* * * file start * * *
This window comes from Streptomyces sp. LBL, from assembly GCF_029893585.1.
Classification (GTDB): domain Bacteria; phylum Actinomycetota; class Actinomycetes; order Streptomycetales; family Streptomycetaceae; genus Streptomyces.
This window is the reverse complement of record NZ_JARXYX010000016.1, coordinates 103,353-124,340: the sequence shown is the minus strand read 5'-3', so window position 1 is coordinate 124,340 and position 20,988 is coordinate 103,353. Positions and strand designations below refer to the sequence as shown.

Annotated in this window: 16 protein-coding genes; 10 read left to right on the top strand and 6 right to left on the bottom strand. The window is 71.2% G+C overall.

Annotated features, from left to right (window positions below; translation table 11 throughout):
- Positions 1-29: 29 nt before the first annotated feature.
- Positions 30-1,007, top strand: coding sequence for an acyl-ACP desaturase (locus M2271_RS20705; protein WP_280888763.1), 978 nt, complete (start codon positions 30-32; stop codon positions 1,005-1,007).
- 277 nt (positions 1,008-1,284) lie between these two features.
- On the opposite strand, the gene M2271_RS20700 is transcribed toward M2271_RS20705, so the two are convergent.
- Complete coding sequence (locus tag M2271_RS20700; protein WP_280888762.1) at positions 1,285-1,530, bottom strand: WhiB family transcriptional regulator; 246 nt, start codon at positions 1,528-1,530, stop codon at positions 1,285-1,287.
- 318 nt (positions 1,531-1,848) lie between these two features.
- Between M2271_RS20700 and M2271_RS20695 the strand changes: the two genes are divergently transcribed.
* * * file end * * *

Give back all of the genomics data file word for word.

This window comes from Streptomyces sp. LBL, from assembly GCF_029893585.1.
Classification (GTDB): domain Bacteria; phylum Actinomycetota; class Actinomycetes; order Streptomycetales; family Streptomycetaceae; genus Streptomyces.
This window is the reverse complement of record NZ_JARXYX010000016.1, coordinates 103,353-124,340: the sequence shown is the minus strand read 5'-3', so window position 1 is coordinate 124,340 and position 20,988 is coordinate 103,353. Positions and strand designations below refer to the sequence as shown.

Annotated in this window: 16 protein-coding genes; 10 read left to right on the top strand and 6 right to left on the bottom strand. The window is 71.2% G+C overall.

Annotated features, from left to right (window positions below; translation table 11 throughout):
- Positions 1-29: 29 nt before the first annotated feature.
- Positions 30-1,007, top strand: coding sequence for an acyl-ACP desaturase (locus M2271_RS20705; protein WP_280888763.1), 978 nt, complete (start codon positions 30-32; stop codon positions 1,005-1,007).
- 277 nt (positions 1,008-1,284) lie between these two features.
- On the opposite strand, the gene M2271_RS20700 is transcribed toward M2271_RS20705, so the two are convergent.
- Complete coding sequence (locus tag M2271_RS20700; protein WP_280888762.1) at positions 1,285-1,530, bottom strand: WhiB family transcriptional regulator; 246 nt, start codon at positions 1,528-1,530, stop codon at positions 1,285-1,287.
- 318 nt (positions 1,531-1,848) lie between these two features.
- Between M2271_RS20700 and M2271_RS20695 the strand changes: the two genes are divergently transcribed.